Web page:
Family begins legal action against F1, FIA over Jules Bianchi death

Jules Bianchi's family has taken the first steps of legal action against the FIA, the Formula One Group and the Marussia team over the death of their son after the 2014 Japanese Grand Prix.

Family begins legal action against F1, FIA over Jules Bianchi death
The family of Jules Bianchi in the paddock,: Tom, Philippe and Christine Bianchi - brother, father and mother
The family of Jules Bianchi in the paddock,: Tom, Philippe and Christine Bianchi - brother, father and mother
Jules Bianchi, Marussia F1 Team
Banners of tribute for Jules Bianchi
Jules Bianchi, Marussia F1 Team MR03
Philippe Bianchi, the father of Jules Bianchi, with Will Stevens, Manor F1 Team on the grid

Bianchi passed away last July as the result of head injuries he sustained in a crash during the 2014 race at Suzuka, after he hit a mobile crane that had been dispatched to pick up the Sauber of Adrian Sutil.

Although an official FIA report into Bianchi's death cleared F1 chiefs of any wrongdoing over what happened that day, the Frenchman's family are adamant that big mistakes were made.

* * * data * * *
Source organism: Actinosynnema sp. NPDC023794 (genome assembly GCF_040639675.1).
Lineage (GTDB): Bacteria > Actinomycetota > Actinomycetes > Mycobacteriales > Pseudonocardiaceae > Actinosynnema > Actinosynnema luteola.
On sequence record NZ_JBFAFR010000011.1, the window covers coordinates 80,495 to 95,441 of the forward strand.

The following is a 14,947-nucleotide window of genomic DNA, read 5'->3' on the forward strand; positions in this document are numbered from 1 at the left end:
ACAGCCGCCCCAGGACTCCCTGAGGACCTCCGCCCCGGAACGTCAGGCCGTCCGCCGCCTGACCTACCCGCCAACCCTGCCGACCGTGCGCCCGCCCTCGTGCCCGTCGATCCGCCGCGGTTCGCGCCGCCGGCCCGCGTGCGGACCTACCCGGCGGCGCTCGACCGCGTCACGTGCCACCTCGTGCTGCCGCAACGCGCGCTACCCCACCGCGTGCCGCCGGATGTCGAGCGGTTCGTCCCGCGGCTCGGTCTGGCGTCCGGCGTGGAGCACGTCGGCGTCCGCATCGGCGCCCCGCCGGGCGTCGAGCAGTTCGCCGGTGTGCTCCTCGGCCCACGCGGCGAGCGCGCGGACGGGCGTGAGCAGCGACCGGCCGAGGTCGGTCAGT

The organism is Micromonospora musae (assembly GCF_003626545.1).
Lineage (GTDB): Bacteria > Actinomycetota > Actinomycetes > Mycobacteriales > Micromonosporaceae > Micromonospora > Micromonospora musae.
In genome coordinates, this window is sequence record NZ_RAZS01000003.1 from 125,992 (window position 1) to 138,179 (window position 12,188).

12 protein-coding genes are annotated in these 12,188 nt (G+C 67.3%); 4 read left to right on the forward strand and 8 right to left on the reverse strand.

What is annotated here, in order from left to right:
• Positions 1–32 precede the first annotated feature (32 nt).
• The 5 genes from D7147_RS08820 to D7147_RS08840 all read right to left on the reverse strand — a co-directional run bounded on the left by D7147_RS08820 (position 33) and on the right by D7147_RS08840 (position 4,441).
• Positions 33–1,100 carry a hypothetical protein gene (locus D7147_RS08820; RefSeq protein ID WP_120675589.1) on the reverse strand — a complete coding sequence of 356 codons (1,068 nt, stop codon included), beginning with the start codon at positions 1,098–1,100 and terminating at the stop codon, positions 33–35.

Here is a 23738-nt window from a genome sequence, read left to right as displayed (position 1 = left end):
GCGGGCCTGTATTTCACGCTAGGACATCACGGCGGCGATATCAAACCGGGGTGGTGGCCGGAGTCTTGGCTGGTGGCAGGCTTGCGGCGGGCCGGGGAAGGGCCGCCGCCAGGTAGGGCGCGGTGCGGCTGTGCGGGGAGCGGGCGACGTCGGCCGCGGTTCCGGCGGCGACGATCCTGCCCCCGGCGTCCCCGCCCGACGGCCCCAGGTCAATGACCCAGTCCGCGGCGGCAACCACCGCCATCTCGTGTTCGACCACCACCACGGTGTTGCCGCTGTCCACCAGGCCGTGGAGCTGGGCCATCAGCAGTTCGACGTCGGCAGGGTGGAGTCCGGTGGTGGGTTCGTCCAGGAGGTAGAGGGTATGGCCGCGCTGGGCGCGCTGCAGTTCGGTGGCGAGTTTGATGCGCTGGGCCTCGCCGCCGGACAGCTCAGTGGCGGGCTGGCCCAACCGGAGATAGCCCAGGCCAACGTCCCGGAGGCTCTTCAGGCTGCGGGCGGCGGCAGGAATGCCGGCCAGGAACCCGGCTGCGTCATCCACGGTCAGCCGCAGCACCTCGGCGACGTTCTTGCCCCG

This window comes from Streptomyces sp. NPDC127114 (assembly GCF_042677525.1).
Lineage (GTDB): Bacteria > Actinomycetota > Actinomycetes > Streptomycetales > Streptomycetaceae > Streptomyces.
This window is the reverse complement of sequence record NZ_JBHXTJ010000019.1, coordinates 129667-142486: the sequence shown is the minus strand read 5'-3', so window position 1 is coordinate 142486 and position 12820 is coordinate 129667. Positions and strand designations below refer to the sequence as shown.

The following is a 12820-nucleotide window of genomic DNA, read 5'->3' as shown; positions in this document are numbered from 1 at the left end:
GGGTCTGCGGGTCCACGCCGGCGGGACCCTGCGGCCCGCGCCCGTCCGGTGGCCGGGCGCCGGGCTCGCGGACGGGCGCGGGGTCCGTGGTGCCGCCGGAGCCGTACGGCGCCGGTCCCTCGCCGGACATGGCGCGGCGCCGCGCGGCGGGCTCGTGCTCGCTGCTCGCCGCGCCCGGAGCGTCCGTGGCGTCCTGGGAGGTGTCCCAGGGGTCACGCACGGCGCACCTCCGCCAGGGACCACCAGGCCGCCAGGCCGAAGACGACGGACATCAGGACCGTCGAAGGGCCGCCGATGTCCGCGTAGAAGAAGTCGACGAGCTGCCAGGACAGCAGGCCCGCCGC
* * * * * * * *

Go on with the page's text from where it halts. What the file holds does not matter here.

After months of deliberation, they have decided to begin legal action in the United Kingdom against F1's commercial arm, its governing body and the Marussia team.

Bianchi's father Philippe said: “We seek justice for Jules, and want to establish the truth about the decisions that led to our son’s crash at the Japanese Grand Prix in 2014.

“As a family, we have so many unanswered questions and feel that Jules’ accident and death could have been avoided if a series of mistakes had not been made.”

Bianchi's legal action is being led by Stewarts Law – which has sent pre-action letters of claims to the FIA, Marussia and the Formula One Group of companies.

The letter explained why the Bianchi family believes they are responsible for the accident.

Stewarts Law partner Julian Chamberlayne said: “Jules Bianchi’s death was avoidable. The FIA Panel Inquiry Report into this accident made numerous recommendations to improve safety in Formula 1 but failed to identify where errors had been made which led to Jules’ death.

“It was surprising and distressing to the Bianchi family that the FIA panel in its conclusions, whilst noting a number of contributing factors, blamed Jules. The Bianchi family are determined that this legal process should require those involved to provide answers and to take responsibility for any failings.

"This is important if current and future drivers are to have confidence that safety in the sport will be put first. If this had been the case in Suzuka, Jules Bianchi would most likely still be alive and competing in the sport he loved today.”

The Bianchi family is to attend this week's Monaco Grand Prix.

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